File>Export>Save As:Filename.pdf and up pops an Export PDF dialogue. In the General tab choose your page range and set Compatibility to Acrobat 4 (PDF 1.3). Check View PDF after Exporting.

  • Under Compression I turned everything off.
  • For Marks and Bleeds everything is on except for Page Information (the fonts are problematic.) For testing purposes, I ignored Bleed and Slug.
  • In Advanced, I chose CMYK and set the transparency flattener for High Resolution. Security and Summary are irrelevant.
  • Click the Export button and in a short time you are viewing a CMYK PDF in Acrobat including all necessary printer’s marks. One can envision making simple PDF impositions in InDesign and exporting the job complete and ready to image.

Unlike previous versions, InDesignCS ran acceptably fast on my 500Mhz Powerbook. The text editor now keeps up with my rate of text entry (which was my biggest previous complaint).The Quark barrier was broken.

My biggest surprise came on opening an XPress file and finding that the translation was far superior to the previous version. However the text did overflow the text boxes requiring a little fiddling around. All the graphics and photos found their way, including rotated text that could easily have gone astray.

You can only open an XPress 4.0 file, so if you’ve used a Quark effect that isn’t backwards compatible, you’ve got a problem. Otherwise you have a good possibility of moving your entire XPress library of documents into InDesign, that is, if you are considering a change.

Other tools required

No PDF tool chest is complete without a few speciality plugins.

Quite Software (www.quite.com) offers three interesting tools that can speed up your PDF processing. The QuiteABoxOfTricks dialogue offers five areas of control including: Shrink: You can downsample your PDFs for proofing or web use without redistillation.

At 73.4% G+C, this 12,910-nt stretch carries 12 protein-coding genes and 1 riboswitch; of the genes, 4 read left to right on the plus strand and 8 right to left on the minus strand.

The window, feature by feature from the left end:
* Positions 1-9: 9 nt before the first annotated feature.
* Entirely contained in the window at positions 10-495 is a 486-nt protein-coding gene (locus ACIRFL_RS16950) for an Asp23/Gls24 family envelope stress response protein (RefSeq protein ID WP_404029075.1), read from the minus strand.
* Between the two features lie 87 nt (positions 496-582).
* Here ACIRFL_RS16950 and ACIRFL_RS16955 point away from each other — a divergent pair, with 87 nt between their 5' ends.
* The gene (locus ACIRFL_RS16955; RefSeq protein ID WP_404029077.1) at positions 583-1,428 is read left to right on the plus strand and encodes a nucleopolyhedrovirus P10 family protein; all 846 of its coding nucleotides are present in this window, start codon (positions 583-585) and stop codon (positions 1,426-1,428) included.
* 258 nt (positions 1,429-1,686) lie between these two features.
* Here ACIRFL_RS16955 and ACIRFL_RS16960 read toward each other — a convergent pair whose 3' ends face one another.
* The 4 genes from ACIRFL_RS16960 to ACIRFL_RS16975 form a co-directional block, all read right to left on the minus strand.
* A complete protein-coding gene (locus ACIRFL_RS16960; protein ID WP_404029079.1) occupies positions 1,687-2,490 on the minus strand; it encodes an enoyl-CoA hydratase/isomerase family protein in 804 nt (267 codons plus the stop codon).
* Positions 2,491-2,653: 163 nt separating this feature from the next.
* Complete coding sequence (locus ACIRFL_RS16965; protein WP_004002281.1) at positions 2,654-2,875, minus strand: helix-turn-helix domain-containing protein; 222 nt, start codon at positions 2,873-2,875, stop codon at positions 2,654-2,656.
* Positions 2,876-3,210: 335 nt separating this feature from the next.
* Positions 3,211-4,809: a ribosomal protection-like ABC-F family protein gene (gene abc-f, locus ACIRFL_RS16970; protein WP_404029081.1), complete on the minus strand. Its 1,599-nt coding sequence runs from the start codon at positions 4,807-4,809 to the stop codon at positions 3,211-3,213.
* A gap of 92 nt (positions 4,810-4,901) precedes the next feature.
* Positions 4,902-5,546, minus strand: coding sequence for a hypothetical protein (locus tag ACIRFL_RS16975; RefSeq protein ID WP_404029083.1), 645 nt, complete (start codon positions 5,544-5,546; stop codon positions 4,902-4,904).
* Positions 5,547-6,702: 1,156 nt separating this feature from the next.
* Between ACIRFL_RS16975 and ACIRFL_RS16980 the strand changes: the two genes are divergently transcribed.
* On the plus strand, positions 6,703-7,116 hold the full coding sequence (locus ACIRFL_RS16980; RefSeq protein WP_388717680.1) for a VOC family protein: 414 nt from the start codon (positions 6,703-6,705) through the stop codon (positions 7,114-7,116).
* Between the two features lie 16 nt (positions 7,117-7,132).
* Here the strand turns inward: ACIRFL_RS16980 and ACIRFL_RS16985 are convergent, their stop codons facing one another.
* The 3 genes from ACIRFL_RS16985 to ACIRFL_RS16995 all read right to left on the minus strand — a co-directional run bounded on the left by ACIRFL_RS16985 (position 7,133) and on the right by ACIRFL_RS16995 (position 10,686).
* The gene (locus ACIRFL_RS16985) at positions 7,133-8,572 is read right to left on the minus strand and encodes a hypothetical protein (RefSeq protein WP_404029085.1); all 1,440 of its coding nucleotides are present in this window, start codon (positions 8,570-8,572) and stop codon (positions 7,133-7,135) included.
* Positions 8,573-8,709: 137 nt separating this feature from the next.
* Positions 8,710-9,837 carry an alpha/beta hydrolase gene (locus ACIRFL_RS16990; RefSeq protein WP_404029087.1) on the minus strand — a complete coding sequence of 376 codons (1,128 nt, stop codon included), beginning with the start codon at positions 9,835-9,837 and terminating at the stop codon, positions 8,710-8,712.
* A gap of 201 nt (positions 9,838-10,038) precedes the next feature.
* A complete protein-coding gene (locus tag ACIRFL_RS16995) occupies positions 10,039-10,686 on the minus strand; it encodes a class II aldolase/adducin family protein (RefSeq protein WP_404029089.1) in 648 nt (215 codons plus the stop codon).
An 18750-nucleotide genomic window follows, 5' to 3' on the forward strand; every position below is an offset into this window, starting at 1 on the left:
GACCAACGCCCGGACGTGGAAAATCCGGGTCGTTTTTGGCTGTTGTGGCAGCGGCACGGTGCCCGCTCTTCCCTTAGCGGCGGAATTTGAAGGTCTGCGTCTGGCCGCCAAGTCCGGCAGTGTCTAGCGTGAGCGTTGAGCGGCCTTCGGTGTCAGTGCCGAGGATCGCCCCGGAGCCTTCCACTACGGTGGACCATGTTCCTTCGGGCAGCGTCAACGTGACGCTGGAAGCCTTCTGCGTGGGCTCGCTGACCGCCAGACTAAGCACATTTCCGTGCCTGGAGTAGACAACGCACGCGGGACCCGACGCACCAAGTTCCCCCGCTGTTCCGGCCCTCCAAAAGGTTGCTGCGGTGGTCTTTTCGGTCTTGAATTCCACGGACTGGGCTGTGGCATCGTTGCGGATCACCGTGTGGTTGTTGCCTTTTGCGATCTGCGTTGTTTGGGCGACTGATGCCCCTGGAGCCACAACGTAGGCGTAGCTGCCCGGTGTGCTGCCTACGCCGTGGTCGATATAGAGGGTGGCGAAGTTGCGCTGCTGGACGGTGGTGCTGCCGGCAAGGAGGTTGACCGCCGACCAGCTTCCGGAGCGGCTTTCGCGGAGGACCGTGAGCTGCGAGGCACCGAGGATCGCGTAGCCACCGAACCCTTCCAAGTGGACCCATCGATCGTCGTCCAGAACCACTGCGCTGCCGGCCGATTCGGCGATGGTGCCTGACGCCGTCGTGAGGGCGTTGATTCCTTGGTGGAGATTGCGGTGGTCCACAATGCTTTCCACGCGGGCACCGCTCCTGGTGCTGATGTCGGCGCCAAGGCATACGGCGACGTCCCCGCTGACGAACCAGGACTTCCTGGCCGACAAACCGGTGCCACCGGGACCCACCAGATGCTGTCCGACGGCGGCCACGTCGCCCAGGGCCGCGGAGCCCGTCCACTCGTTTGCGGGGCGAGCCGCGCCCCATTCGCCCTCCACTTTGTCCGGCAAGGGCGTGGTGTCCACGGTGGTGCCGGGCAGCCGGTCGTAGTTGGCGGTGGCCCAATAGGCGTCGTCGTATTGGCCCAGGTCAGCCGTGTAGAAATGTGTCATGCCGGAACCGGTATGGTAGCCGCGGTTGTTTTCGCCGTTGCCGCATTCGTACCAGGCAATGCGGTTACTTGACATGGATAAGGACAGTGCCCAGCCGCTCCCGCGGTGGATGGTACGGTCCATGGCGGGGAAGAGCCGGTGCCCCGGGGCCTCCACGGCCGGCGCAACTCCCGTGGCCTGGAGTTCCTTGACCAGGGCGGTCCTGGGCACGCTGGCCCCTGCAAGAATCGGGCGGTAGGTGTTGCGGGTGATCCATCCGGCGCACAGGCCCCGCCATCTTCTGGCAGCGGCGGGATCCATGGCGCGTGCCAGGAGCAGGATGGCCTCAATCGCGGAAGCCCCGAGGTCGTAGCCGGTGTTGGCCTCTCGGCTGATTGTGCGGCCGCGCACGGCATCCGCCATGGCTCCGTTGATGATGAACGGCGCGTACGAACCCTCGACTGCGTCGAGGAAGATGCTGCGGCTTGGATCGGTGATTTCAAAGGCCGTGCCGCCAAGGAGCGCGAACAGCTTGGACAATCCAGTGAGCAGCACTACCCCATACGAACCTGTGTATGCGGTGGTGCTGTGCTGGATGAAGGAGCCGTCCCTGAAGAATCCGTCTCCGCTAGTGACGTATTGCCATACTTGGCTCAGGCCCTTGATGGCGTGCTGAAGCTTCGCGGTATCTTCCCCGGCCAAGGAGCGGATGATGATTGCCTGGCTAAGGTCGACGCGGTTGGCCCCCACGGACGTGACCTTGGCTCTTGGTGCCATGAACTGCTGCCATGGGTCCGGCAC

Colors: Convert to CMYK using profiles, gray scale and convert RGB text to K.

Fields: You can manipulate your form fields and annotations to make them printable or strip them out.

Transform: Page rotation, flip and free rotations can be performed and set a minimum thickness for graphic lines.

Info: Provides image details and font information including the name of a subsetted font (which is different from what you think). When a font is subsetted it is preprended with a randomly generated set of characters to prevent substitution at the RIP or printer. This name is invisible in Acrobat or PitStop.

Quite Revealing plugin users have the facility to see their file problems on screen in a second window. The alternate view reflects the user’s criteria as selected from a list including: font info, colour plates, transparency, etc. and includes the ability to remap colour and perform many other corrective actions.

Quite Imposing is a simple PDF-based imposition product. It will handle most impositions although it is a bit awkward to figure out how to get exactly what you want. If you have basic imposition needs and don’t mind investing a bit of time learning how to approach the software, it is a good buy.

No review would be complete without mentioning Enfocus PitStop. It is the granddaddy of plugins and offers an unimagined level of control and manipulation of images, fonts and colour space. It’s stock preflight profiles handle most PDF issues right out of the can. It is a daunting task to understand the power of Action lists and to configure your custom setups. None-the-less its correct use can literally cut your hands-on production work in half.

A PDF workflow eliminates much of the effort and skill required to image from high-end applications and can be assembled for a relatively low cost.

Your competition is accepting PDFs!   Perhaps you’d better too.